This two part adaptation of the classic novel had promise in the first half, but the second half was brought down by smug self satisfaction. A grizzled smuggler named Elzevir (Ray Winstone) foils Customs & Excise. While John a young orphan (Aneurin Barnard of ‘The White Queen’ and ‘The Facility’) hero worships him. Then a mean magistrate named Mohune comes to town to end the smuggling, John has a religious nut aunt, a crypt is flooded, there are stories of a legendary diamond and John broods in the corners of rooms. Grace the evil magistrate’s daughter is irritating and has no concept of social norms. John is attracted to her for some reason. John also goes swimming naked for some gratuitous arse shots. Then he goes diamond hunting, ineptly. John is annoying, the smugglers are awful and inexact psalms and a rusty locket provide clues and then Mohune meets his end. John is an idiot and people jump off the cliffs of Dorset (actually this was filmed in Kildare).
The drip Grace is an idiot, sneering crone. John’s diamond fever takes him down a 50 fathoms deep well. John has a lack of comprehension of ordinary social interactions. No-one asks how the diamond got down the well in the first place. There are supernatural hints which are never important. Things get chaotic and squalid. John is charmless, cold, sour and superbly irritating. A man in a silly wig mischief makes, people end up in a desolate prison and then on a ship to slave away on sugar plantations. Moral messages are hammered home, a CGI storm blows and Grace unwittingly does something useful. This was okay despite idiot characters and plot holes.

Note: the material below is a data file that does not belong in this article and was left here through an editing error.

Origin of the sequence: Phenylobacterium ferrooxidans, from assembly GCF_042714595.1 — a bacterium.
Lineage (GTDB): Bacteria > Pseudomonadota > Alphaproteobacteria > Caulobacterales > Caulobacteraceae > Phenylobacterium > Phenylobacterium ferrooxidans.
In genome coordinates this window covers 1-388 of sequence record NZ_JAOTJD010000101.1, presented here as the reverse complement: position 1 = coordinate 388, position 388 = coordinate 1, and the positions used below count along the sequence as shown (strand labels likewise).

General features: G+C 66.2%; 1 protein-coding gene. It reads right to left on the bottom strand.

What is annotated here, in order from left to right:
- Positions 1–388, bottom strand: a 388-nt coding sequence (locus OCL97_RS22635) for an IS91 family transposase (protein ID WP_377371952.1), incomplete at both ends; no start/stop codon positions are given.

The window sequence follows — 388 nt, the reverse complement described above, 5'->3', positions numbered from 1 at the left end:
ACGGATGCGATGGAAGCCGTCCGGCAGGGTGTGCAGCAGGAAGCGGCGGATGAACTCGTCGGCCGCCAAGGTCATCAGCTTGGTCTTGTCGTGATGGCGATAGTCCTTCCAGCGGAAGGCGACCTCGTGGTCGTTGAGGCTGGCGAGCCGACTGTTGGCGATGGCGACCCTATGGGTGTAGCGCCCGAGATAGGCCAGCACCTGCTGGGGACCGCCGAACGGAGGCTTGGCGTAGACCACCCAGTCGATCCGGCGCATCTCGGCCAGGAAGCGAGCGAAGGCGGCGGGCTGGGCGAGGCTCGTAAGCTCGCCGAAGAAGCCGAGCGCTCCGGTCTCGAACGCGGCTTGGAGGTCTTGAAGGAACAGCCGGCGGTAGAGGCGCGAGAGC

“We are the King’s hammer.”
“Damn them all.”
“Don’t get it shot off.”
“Let him die there.”
“I’ll see you in hell Mohune.”
“Yes, but you shall be there first.”
“There’s not a well in Dorset, let alone Moonfleet that is fourscore deep.”
“I think I’m frightened.”
“Your greed will kill us both.”
“Get yourself a husband and get one quick.”
The Thirteenth Tale (2013)
This BBC2 adaptation of the gothic novel wasn’t that good. Dying famous writer (Vanessa Redgrave) invites hatchet faced biographer Margaret (Olivia Colman of ‘Broadchurch’ and ‘Bad Sugar’) to write her life story. In Vida’s remote house, she tells the misery faced Margaret her tale of her bizarre family, child neglect, terrible twins, decay, men in white coats, an ominous governess, a creepy doctor, incest and death. Margaret is oddly enthralled by this dark and disturbing tale of a household that resembled crazed caged rabid ferrets and spews out her own sob story back-story. Vida responds by telling the rest of her tale of downtrodden seedy lowlifes. It is a tale of insanity, half wits, an over sexed gardener, murder and there is a twist. This wasn’t good at all. How were the authorities so supernaturally indifferent to what was going on up at the big house?
“I can’t abide politeness.”
“No, you don’t.”
“I don’t think we can allow that.”
“She seems impervious to any kind of human emotion.”
“There was a ghost at Angelfield all along.”